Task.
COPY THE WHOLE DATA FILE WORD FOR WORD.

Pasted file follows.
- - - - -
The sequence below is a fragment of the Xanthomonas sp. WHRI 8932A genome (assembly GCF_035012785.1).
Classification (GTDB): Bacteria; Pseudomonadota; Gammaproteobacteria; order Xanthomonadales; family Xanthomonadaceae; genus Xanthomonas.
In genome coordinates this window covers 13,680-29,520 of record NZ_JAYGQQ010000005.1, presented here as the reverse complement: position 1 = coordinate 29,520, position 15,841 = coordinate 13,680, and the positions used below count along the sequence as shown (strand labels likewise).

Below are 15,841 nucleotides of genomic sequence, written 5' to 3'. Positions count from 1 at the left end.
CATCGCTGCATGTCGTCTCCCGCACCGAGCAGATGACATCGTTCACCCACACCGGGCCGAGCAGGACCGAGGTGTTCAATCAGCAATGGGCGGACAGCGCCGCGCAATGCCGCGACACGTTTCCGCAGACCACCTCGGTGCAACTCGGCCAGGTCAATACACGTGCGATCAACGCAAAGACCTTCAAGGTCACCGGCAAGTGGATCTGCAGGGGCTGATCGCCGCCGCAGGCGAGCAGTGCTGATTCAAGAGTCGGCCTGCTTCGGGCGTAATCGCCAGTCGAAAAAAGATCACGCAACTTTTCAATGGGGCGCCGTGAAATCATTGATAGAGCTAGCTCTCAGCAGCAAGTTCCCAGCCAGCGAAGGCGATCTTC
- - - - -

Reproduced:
The sequence below is a fragment of the Xanthomonas sp. WHRI 8932A genome (assembly GCF_035012785.1).
Classification (GTDB): Bacteria; Pseudomonadota; Gammaproteobacteria; order Xanthomonadales; family Xanthomonadaceae; genus Xanthomonas.
In genome coordinates this window covers 13,680-29,520 of record NZ_JAYGQQ010000005.1, presented here as the reverse complement: position 1 = coordinate 29,520, position 15,841 = coordinate 13,680, and the positions used below count along the sequence as shown (strand labels likewise).

Below are 15,841 nucleotides of genomic sequence, written 5' to 3'. Positions count from 1 at the left end.
CATCGCTGCATGTCGTCTCCCGCACCGAGCAGATGACATCGTTCACCCACACCGGGCCGAGCAGGACCGAGGTGTTCAATCAGCAATGGGCGGACAGCGCCGCGCAATGCCGCGACACGTTTCCGCAGACCACCTCGGTGCAACTCGGCCAGGTCAATACACGTGCGATCAACGCAAAGACCTTCAAGGTCACCGGCAAGTGGATCTGCAGGGGCTGATCGCCGCCGCAGGCGAGCAGTGCTGATTCAAGAGTCGGCCTGCTTCGGGCGTAATCGCCAGTCGAAAAAAGATCACGCAACTTTTCAATGGGGCGCCGTGAAATCATTGATAGAGCTAGCTCTCAGCAGCAAGTTCCCAGCCAGCGAAGGCGATCTTC